Cape Town – South Africa’s abundance of sun and wind means the country has the potential to supply cheaper and cleaner energy. This is according to an analysis conducted by Mainstream Renewable Power, a global wind and solar company.
Mainstream’s chief executive, Dr Eddie O’Connor, said the initial analysis strongly underpins government’s investment in renewable energy.
“Not only are wind and solar power cheaper than new fossil fuel generation in South Africa but when combined, they can make a very significant contribution to the baseload power at the time of day it is most needed. The analysis also shows that the combined wind and solar resources match the average demand profile for electricity.”
O’Connor said this was significant because the wind blows and the sun shines when electricity is most needed, which did not occur regularly in other global markets.
Mainstream measured wind and solar resource data from 2013 for 18 solar sites across South Africa at different times of the day. The sites analysed represented a combined generation capacity of 42 000 megawatts, 30 000 MW wind and 12 000 MW solar. Mainstream then examined Eskom’s electricity demand data (for 2008) to understand the impact the 42GW of wind and solar generation could have in relation to meeting the country’s electricity needs.
O’Connor said analysts have indicated the average bid price for wind projects in the Renewable Energy Independent Power Producer Procurement Programme.
Round one bids were accepted at 115c/kWh (kilowatt hour), round two at 100c/kWh and round three at 74c/kWh. By the time round four was reached in August last year, the bid price had dropped to 62c/kWh. The same process caused solar power to bid down from 275c/kWh in round one to 79c/kWh in round four, compared to the predicted cost of 128c/kWh for electricity from Medupi, which is designed to supply 4 764MW of renewable energy capacity in less than four years.
“Wind and solar power are quietly been piling on capacity in South Africa. The fact that these projects have almost surpassed the output of such a station in about half the time of its still-unfinished construction is hard to ignore.”
Rezco Asset Management director Rob Spanjaard said: “In the fog of confusion caused by the chaos at Eskom, sight is lost of where the national government has done really well in the area of power generation.
“Perhaps this could provide a model to get out of the morass that we are in that is dragging the whole economy down.”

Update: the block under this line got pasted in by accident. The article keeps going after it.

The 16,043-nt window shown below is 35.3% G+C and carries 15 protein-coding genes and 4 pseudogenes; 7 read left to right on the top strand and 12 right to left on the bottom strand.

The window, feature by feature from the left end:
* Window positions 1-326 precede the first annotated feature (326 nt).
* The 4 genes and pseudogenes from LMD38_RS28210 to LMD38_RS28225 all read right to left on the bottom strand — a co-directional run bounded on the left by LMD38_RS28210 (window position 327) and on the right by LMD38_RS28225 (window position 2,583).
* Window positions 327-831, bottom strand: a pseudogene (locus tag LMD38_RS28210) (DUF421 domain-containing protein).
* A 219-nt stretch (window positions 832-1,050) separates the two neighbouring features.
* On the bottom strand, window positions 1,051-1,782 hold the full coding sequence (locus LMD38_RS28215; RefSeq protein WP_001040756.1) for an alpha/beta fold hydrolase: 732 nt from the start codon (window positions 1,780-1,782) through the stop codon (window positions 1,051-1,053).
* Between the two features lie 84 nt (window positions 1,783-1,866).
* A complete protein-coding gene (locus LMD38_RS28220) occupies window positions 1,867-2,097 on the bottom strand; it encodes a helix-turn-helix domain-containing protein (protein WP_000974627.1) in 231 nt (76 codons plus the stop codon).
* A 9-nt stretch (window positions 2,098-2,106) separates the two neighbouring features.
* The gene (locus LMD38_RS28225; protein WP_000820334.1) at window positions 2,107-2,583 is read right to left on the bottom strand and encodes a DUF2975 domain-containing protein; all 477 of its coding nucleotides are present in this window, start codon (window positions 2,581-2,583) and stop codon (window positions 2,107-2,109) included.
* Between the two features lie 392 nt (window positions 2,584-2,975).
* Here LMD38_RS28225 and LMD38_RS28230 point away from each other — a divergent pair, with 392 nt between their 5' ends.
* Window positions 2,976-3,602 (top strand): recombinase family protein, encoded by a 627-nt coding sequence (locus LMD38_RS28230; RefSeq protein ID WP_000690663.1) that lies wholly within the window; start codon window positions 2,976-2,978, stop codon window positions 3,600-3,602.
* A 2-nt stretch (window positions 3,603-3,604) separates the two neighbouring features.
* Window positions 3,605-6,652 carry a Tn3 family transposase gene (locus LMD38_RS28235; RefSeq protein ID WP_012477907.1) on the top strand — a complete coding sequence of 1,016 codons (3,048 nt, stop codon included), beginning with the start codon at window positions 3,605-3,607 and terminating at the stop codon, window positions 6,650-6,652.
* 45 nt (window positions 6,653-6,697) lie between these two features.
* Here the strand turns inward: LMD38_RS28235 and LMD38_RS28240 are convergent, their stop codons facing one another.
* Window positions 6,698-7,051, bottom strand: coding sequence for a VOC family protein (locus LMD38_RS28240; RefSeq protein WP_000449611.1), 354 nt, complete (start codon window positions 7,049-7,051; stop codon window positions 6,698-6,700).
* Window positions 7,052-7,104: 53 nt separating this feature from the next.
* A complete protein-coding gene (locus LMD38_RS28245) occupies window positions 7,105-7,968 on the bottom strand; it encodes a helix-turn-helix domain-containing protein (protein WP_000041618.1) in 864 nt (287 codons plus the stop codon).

Spanjaard said the state-run renewable energy programme was a leader internationally in a field of power generation and costs for renewable energy compare very favourably to the costs of a coal power and the final costs of nuclear power were forecast to be more expensive than coal.
“These renewable energy projects are very profitable to the bidders, so there are increasing numbers of groups bidding for the projects available. At last round, only 20 percent of bidding projects were selected.”
He said in the process the country received an unbelievable bargain, currently, 5 200MW had been approved at a capital cost of R168-billion. The project winners had to supply all their own capital and about 40 percent of the spend was local content and thousands of jobs have been created.
“The lessons have nothing to do with privatisation or even renewable energy. At the very least the government should analyse what has worked so spectacularly well for them in one area of power generation and apply these lessons to Eskom.”
Johan van der Berg, chief executive of the South African Wind Energy Association, said wind energy costs South Africa almost nothing. And added to this was the savings from not using coal and diesel.
“These benefits have increased significantly in the last six months, over the previous period. If we assume South Africa will be electricity constrained until 2020, it is fair to assume that an expansion of the renewable energy procurement programme will yield enhanced benefits. Just in wind energy, the community benefits over the next 20 years.”
Manie de Waal, divisional head of Sola PV at Energy Partners said renewable energy was the alternative energy source to what Eskom supplies through the grid.
“As such, it can generate cost savings as well as provide reliability during the current erratic supply South Africa experience through load shedding.”
He said the local manufacturing and installation of solar photo-voltaic (PV) units could create more than 2 000 jobs over the next three to five years.